The Dyson Critique (the Lucas Critique for the macro-climate) says that climate models that assume constant feedback effects with the increase of CO2 are unreliable predictors of climate change. Here’s another great discussion of the issue:
If that is not enough, changes in CO2 in the real world would almost certainly be associated with other changes in the atmosphere – sulfur dioxide, mineral aerosols (dust), ozone, black carbon, and who knows what else would vary through time and complicate the “all else held constant” picture. By the way, the Sun varies its output as well. And when discussing climate change over the next century, even more uncertainties come from estimations of economic growth, adoption of various energy alternatives, human population growth, land use changes, and … you get the message.
He goes on to say there have been recent estimates of, what economists would call, the reduced form parameter — the sensitivity of the atmosphere in terms of temperature increases to increasing CO2 levels. Basically, by looking at levels of atmospheric dust, and their correlation with CO2 levels, during previous warming periods, scientist were able to estimate the reduced form parameter. He reports that their conclusion is that climate sensitivity is lower than previous estimates which means we should expect less warming than previously estimated.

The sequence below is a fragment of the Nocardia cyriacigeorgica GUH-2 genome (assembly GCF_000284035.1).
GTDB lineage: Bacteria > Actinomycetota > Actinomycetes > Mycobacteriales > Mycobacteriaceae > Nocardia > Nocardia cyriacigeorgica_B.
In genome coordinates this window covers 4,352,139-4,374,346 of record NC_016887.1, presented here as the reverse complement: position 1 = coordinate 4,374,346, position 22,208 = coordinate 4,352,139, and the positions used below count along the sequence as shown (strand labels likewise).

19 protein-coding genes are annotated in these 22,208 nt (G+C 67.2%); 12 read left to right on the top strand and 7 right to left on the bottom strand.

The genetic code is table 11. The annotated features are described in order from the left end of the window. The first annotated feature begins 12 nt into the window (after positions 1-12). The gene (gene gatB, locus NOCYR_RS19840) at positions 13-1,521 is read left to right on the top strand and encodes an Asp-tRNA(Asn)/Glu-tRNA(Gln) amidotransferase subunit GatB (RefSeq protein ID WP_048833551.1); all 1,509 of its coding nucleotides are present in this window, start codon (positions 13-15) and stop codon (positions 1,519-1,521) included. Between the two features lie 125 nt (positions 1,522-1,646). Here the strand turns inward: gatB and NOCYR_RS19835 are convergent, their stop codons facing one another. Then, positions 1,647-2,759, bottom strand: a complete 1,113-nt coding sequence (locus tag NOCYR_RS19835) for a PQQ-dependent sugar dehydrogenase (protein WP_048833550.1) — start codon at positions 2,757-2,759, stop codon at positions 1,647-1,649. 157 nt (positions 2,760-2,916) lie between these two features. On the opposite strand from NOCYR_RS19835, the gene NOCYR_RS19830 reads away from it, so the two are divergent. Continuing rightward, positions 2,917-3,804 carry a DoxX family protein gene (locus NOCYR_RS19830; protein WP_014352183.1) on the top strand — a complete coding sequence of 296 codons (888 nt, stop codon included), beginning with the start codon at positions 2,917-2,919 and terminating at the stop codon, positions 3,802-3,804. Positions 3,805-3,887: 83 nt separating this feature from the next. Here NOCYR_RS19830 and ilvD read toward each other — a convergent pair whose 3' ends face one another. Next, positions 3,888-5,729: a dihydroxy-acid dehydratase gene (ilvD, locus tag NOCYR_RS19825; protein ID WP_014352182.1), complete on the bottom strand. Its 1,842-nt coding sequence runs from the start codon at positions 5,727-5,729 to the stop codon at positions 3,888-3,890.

There is no discussion, however, of what economists call the structural parameters. Why is there a connection between CO2 levels and dust levels, for example? If there’s a third force that is driving both CO2 levels and dust levels, then its not clear the new estimates of sensitivity are applicable to the climate today. My understanding is that in the past, CO2 wasn’t driving climate change, climate change was driving CO2 levels and CO2 was acting as a positive feedback. The earth warmed, the ocean’s emitted their stores of CO2 causing further warming. Given the climate didn’t become unstable, I assume there were also negative feedbacks that brought the system back into equilibrium.
Its not clear though that those negative feedbacks had anything to do with CO2 levels. The pertinent question then is: can historical data tell us anything about the climate feedbacks from increasing CO2 levels today?